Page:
The art of the HBP: White Sox OF Eaton turns pain into success

The art of the HBP: White Sox OF Eaton turns pain into success
March 6, 2014, 1:15 pm
Share This Post

GLENDALE, Ariz. -- It's the classic mentality for a leadoff hitter: Get on any way you can, and it doesn't matter how.

For Adam Eaton, often times that means absorbing the impact of a 95 mph fastball somewhere on his body.

[RELATED: Danks feels healthy for first time since 2012]

"You name it, I've been hit in the head, shoulder, elbow, knee, thigh, leg, back foot — anything," Eaton said. "Just experiencing that pain but knowing it goes away and you're on base, and you're helping your team win. That just flashes in your mind. I guess that's the art of it, understanding the means and the necessary way to get on base and that kind of overcomes the fear of being hurt.

From his freshman year of college at Miami (Ohio) through the 2013 season split between the majors and minors with Arizona, Eaton has been drilled by 130 pitches in 2,259 trips to the plate — about once every 17 plate appearances. For reference, Craig Biggio — who was beaned more than anyone in MLB history — was hit about one in every 44 plate appearances.

Granted, it's far easier to rack up beanballs at the college and minor league level. But make no mistake, getting on base via the hit by pitch is an important part of his game.

"You gotta get on, can't score unless you're on the pillows," White Sox hitting coach Todd Steverson said. "He knows that's part of his game, a high part of his game. And if they have to hit him, they hit him. But he's not looking for it."

[MORE: Chris Sale balancing intensity with spring objectives]

Of course nobody's looking to get hit, but Eaton's found a way to embrace the frequent plunkings. That wasn't always the case — Eaton said it wasn't until his sophomore year of college that he stopped diving out of the way of pitches sailing right at him.

What's helped Eaton is learning how to get hit. He'll try to "find some fat" to cushion the blow by turning away from the ball so it avoids squaring up a bone. He wears a pad on his right elbow now, but in college he initially refused to ("because I thought the elbow pad was kind of the wuss way out of things," he said) and had to have his elbow drained three times.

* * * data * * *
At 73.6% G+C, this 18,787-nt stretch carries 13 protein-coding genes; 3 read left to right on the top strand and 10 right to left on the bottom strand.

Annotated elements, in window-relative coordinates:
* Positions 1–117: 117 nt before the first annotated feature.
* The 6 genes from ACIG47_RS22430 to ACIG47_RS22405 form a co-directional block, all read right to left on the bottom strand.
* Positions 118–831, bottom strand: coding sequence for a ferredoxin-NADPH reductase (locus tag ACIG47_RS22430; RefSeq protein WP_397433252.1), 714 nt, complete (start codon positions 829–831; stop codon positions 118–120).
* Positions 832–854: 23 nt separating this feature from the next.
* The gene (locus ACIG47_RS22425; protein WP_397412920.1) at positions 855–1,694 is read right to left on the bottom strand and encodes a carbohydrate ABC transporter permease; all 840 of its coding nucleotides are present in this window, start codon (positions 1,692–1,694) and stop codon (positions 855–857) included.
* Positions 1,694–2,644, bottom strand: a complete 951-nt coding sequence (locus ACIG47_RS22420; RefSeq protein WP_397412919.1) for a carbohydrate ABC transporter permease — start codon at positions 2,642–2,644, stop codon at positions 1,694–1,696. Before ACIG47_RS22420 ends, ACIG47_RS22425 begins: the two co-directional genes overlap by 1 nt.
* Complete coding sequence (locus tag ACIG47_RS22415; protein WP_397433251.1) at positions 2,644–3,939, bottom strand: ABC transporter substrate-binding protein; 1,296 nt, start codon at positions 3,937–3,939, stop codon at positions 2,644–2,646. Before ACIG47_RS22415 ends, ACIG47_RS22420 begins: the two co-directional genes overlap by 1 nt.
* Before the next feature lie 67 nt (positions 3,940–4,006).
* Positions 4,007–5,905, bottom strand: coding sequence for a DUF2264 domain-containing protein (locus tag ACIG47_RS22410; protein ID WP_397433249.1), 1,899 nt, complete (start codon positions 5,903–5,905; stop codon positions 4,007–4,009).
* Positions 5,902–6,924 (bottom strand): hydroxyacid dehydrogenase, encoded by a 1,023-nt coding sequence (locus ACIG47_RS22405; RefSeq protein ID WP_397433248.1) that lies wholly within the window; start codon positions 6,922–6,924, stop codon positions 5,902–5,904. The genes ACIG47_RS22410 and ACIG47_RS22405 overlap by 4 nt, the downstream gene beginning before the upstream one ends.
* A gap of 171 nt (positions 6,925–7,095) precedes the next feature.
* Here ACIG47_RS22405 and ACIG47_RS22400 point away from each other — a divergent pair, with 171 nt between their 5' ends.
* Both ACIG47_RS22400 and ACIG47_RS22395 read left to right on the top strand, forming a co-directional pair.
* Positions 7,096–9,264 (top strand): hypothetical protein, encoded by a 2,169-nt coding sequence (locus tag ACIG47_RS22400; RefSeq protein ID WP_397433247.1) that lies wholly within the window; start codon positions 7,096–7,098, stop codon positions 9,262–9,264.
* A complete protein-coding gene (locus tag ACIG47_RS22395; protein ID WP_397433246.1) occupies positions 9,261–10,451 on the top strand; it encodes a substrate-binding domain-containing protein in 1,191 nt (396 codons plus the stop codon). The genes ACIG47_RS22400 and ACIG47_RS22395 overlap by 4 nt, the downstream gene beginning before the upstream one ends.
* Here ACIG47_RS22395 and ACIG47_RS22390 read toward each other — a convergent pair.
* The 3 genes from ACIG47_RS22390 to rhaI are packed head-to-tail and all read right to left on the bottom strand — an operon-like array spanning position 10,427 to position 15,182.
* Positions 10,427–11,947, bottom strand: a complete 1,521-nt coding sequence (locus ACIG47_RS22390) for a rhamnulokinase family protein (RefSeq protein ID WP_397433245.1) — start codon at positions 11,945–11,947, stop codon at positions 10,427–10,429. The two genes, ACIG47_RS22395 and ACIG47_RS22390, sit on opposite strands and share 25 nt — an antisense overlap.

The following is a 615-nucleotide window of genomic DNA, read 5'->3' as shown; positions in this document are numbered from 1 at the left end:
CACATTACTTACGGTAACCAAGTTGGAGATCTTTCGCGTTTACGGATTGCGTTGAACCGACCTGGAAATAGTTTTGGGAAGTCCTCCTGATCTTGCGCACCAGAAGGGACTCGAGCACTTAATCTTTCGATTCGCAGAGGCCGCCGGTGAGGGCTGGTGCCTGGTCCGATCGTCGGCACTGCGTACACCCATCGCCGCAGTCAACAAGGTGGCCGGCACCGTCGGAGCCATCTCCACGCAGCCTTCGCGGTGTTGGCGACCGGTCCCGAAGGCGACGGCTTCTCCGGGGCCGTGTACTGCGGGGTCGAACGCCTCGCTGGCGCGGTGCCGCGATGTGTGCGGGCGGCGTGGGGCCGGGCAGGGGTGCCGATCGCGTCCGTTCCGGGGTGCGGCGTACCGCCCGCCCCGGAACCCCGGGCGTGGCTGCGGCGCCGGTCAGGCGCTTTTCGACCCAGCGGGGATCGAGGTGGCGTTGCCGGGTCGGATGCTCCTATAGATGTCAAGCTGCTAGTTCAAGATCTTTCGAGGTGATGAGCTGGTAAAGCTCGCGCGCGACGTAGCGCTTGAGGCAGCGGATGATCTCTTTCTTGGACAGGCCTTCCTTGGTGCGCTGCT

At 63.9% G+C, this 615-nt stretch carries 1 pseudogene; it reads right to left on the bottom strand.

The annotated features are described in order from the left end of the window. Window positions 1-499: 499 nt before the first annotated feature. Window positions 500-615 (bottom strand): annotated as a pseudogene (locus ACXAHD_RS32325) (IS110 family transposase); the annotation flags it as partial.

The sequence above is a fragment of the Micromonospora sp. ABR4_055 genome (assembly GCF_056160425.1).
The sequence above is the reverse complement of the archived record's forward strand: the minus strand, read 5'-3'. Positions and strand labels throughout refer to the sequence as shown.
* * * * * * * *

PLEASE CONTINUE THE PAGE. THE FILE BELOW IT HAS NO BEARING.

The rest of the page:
Eaton's learned to protect his head, too. While playing for High-A Visalia in 2011, Eaton took a pitch off his helmet and missed about three weeks with a concussion. That's one part of his body he won't sacrifice anymore, given the debilitating consequences.

"I don't remember anything after it," Eaton said. "They had to stay up with me that night, I don't remember anything. That was probably the worst."

There's far more to Eaton's offensive game than getting hit — it only represents a small percentage of the times he's been on base in his career. He's adept at working counts and hitting to all fields, the latter of which is why Steverson thinks Eaton gets hit so much.

Those count-working and plate-coverage skills are also why Padres manager Bud Black — who managed against him while Eaton was in Arizona — thinks Eaton can be one of baseball's best leadoff hitters.

"That’s what a leadoff hitter does. They’re gnats," Black said. "They find a way to work the count, work the pitcher and find a way to walk or they get a lot of cheap base hits."

[RELATED: For now, White Sox bullpen running behind schedule]

Or, in Eaton's case, take a pitch when he has to.

The 5-foot-8 Eaton has played the underdog since being picked in the 19th round of the MLB Draft by Arizona in 2010. He's made it to the majors by getting on base however he can.

Though, not everyone is a fan of Eaton's penchant for getting hit.

"My mom cringes, my dad cringes, my wife cringes," Eaton said, "but for me — as much as it sound stupid sometimes — I kind of put team and getting on base before me.

"I feel like you gotta play that way sometimes. Mentally, it's going to hurt, but you gotta get on base."